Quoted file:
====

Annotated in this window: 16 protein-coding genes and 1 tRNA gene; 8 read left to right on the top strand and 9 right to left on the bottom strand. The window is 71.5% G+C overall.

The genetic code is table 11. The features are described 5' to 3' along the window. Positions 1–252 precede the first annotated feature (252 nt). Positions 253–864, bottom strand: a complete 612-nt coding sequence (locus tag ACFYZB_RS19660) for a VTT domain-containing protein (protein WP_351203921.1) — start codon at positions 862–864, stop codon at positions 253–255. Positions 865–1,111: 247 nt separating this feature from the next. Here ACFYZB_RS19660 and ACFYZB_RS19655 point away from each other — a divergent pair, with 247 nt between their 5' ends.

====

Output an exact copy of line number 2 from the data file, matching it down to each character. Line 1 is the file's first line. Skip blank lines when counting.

The genetic code is table 11. The features are described 5' to 3' along the window. Positions 1–252 precede the first annotated feature (252 nt). Positions 253–864, bottom strand: a complete 612-nt coding sequence (locus tag ACFYZB_RS19660) for a VTT domain-containing protein (protein WP_351203921.1) — start codon at positions 862–864, stop codon at positions 253–255. Positions 865–1,111: 247 nt separating this feature from the next. Here ACFYZB_RS19660 and ACFYZB_RS19655 point away from each other — a divergent pair, with 247 nt between their 5' ends.